Anderson were ignored for nearly
a year before the Sir George
administration convened a
commission to examine the
charges. Black students challenged
the makeup and proceedings of the
commission, and occupied the
computer centre to demand a new
commission, approved by both
themselves and the
administration.
Police ended the two-week
occupation and provoked the
wrecking of the computer.
Cartoon was 'offensive'
MONTREAL (CUP) The issue of racism at Sir George
Williams University, buried in the uproar surrounding the notorious
computer-burning here last February, erupted again Monday—the
same day defendants in last year's affair appeared in provincial courts.
A group of Sir George students and faculty have laid libel and
racism charges against Wayne Gray, editor and publisher of "The
Paper," a joint weekly publication of the Sir George and Loyola
evening students' associations, for a cartoon published in Monday's
edition.
The charges created a furore which ended with the paper's
removal from news-stands, and the burning of the edition. The paper
was later re-issued without the cartoon.
The SGWU students' association has denounced the drawing as
"the most offensive example of racism ever published at Sir
George ... a shocking example of bad taste."
The cartoon shows a black pondering the page of a newspaper,
as his companion polishes a machine gun in a setting strewn with
"visit beautiful Biafra" posters, shrunken heads, skulls, and pennants
labelled "Mau Mau Tech" and "Nigeria U."
The caption reads: "Pack your kit bag, Alfred, they are about to
start a Black Studies Program in Sir George."
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SUNDAY, Nov. 9-2:45 p.m. — UBC Thunderbirds vs  Williams  Lake
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SATURDAY, Nov. 22 — 8 p.m. — UBC Braves vs Grandview Steelers
FRIDAY, Nov. 28-8 p.m. - UBC Braves vs SFU Clansmen
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j>*e.LseN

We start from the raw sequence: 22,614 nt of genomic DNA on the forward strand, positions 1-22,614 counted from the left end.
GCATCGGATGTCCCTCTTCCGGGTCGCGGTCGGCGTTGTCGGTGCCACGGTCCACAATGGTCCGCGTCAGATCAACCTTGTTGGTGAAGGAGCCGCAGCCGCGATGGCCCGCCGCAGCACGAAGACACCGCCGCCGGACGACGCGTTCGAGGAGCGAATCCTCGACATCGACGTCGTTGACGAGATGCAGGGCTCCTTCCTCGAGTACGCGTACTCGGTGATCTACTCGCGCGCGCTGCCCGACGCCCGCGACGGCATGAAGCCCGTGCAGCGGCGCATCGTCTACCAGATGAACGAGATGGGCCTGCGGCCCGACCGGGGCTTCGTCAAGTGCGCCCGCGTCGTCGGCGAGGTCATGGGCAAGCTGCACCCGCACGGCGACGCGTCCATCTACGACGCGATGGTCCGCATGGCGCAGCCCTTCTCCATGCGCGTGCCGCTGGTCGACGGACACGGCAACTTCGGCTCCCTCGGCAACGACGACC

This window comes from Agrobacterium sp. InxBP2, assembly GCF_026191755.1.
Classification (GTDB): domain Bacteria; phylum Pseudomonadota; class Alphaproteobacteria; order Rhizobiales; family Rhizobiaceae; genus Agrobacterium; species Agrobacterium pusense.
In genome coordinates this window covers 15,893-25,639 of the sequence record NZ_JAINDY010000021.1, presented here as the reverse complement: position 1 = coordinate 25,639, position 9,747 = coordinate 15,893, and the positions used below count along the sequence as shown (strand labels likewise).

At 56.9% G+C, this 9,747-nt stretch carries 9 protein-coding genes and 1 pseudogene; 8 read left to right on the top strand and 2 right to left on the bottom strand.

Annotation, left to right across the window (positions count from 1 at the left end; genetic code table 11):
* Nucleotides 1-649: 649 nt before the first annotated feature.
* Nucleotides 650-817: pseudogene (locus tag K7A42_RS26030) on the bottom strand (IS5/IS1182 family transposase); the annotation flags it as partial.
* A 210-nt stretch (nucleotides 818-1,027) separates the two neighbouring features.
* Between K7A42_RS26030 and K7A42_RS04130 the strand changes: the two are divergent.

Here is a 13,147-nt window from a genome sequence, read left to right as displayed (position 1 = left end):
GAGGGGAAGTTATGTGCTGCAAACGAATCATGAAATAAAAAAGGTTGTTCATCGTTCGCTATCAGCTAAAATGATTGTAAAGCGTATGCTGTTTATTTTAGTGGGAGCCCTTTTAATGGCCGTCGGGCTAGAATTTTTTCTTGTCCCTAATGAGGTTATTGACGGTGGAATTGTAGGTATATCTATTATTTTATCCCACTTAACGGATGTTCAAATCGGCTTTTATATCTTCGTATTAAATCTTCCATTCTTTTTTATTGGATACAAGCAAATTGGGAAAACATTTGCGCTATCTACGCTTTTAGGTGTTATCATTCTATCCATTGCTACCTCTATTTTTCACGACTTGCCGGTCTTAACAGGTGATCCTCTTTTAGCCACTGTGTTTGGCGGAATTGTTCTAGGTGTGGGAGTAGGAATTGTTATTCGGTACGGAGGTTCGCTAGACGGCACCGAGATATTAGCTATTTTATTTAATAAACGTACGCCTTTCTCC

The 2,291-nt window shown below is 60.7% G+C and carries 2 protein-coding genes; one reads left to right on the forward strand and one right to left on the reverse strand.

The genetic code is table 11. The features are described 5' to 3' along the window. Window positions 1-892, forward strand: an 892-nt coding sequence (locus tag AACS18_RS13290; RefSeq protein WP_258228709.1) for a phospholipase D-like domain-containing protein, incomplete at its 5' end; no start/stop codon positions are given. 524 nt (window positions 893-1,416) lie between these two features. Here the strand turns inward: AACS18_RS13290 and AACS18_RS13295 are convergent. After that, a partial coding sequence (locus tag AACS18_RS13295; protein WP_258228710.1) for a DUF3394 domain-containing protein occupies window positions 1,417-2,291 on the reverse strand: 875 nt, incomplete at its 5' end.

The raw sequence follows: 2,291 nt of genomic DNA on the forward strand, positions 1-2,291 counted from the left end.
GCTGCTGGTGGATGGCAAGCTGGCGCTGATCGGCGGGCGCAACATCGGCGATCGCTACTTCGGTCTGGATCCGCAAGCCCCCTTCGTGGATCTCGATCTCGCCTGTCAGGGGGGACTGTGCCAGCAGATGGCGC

So I said to cohort Rubes,
er...
A contest, a contest, said
I. That's what we need to
incite apathy in our readers.
Nevertheless, he added that
we have to think of some
ploy to gain their disinterest.
On the other hand, we
thought togetherly, we
should make a contest up.
So.
Flag-burning was thrown
out because it is too political.
Baby kissing spreads grems.
Girl kissing can be fattening
(for the girl). Anything
athletic is bourgeois
adventures. Pie throwing is an
expensive extravagance.
Pornography is... good.
That's it we leched Yuk.
We'll have a pomo, that's
photo contest.
Therefore it is with great
pleasure that PF announces
itst first ever, first annual
photo contest, open to any
student who wants to get into
the picture-
Prizes. There will be prizes
for winners of the various
categories. The best prize of
course will be in the nude,
NUDE, category (that's
naked GIRLS you guys). We
realize this is bourgeois male
chauvinistic hedonism etc.,
but e'est la vie, or vive les
filles.
Now, the contest deadline
is two weeks from today and
here is a chance for all you
aspiring photogs to get some
of your work in print. A limit
of two pix per entrant is to
be set.
There will be prizes, and
you will receive credit for all
photos printed. Nudes will be
droolingly accepted.
We're serious. About the
contest.
Now, this week. Cover
artist, Bruce Dolsen is pissed
off, hence the little vignette
in the upper right corner of
this page. Inside Miss Alex
Volkoff, who is travelling